Jonas Brothers 3-D Concert Experience (2009) dir. Bruce Hendricks
What the hell am I doing watching the Jonas Bros movie, let alone review it?. Sometimes it important to watch these films if only to know what kids are watching these days and stay in the loop. Here's my review originally written for Exclaim back in April.
Just why did these moderately talented, averaging-looking dudes get the golden ticket to tweener stardom? Because of that venerable Disney star factory that birthed other moneymaker stars and new matinee idols, Zac Efron and Miley Cirus.
Having established themselves with the Disney Channel TV movie Camp Rock and sold themselves on the teen-rag circuit over the past two years, the Jonas Brothers make their big screen debut with this glossy 3-D slice of Disney propaganda.
For Jonas newbies, the brothers are Joe, the straight-haired lead singer dressed like Tom Cruise from Cocktail, and Kevin and Nick, the two curly hair guitarists whom I couldn't tell apart. They are a straight-ahead pop rock band that, instead of synchronized dancing, play their instruments and channel stage antics like advanced players of Rock Band. To heighten the attention of the girls they can also spin, jump and do tumbles and somersaults around the stage like seasoned acrobats.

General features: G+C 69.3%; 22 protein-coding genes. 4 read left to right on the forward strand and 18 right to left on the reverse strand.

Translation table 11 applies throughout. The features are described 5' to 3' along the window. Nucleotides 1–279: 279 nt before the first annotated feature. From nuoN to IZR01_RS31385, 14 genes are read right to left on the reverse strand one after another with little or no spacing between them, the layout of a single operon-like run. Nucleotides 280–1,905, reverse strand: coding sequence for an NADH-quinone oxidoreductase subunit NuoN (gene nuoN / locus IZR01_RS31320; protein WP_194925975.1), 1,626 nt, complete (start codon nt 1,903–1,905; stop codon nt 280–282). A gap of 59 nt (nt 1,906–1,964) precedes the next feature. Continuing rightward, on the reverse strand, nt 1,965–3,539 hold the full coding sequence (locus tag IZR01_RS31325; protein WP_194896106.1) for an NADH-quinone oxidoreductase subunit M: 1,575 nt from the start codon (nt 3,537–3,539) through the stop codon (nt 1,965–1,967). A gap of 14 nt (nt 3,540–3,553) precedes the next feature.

Like the Miley Cirus 3-D concert film, the Jonas Brothers are trotted out with maximum exploitation. In addition to a well-produced stadium concert with the big hits belted out, manufactured, "candid" behind-the-scenes footage show the trio revelling in the insane fandom that Disney has created for them.
The theatrical experience of this film is made even more interactive than the kitschy 3-D process. Sitting in an audience of die-hard tweeners who know the words to every song and scream their lungs out whenever Joe Jonas points to the camera is strangely exhilarating. While it's just the latest boy band fad, for this audience it's a seminal event in their young lives. How can you not be fascinated with that?
The first few songs are a struggle to get through — barely hummable pop songs sung with the Brothers' newly broken, squeaky voices. But as the girls screamed their way through these songs, I realized this film is critic-proof, and with ego in check, I let myself go along for the ride.
As the show progresses, the catchiness of the tunes eventually sets in. Well-timed guest performers such as Demi Lavato break the monotony and add a refreshing female perspective. The film reaches its creative high when pop star Taylor Swift (apparently a former girlfriend of Joe Jonas) joins the trio for a song. Far and away a better singer than all the brothers combined, Swift's country pop rock crossover is a fine foot-tapping cap to the show.
No one who is not a fan has any business seeing this film alone but treating that young niece of yours to this is guaranteed to crown you as the favourite uncle. And if you take your cynical cap off you might actually find the Jonas Brothers 3-D Experience an enjoyable one.
"Jonas Brothers: 3-D Concert Experience" drops on DVD on June 30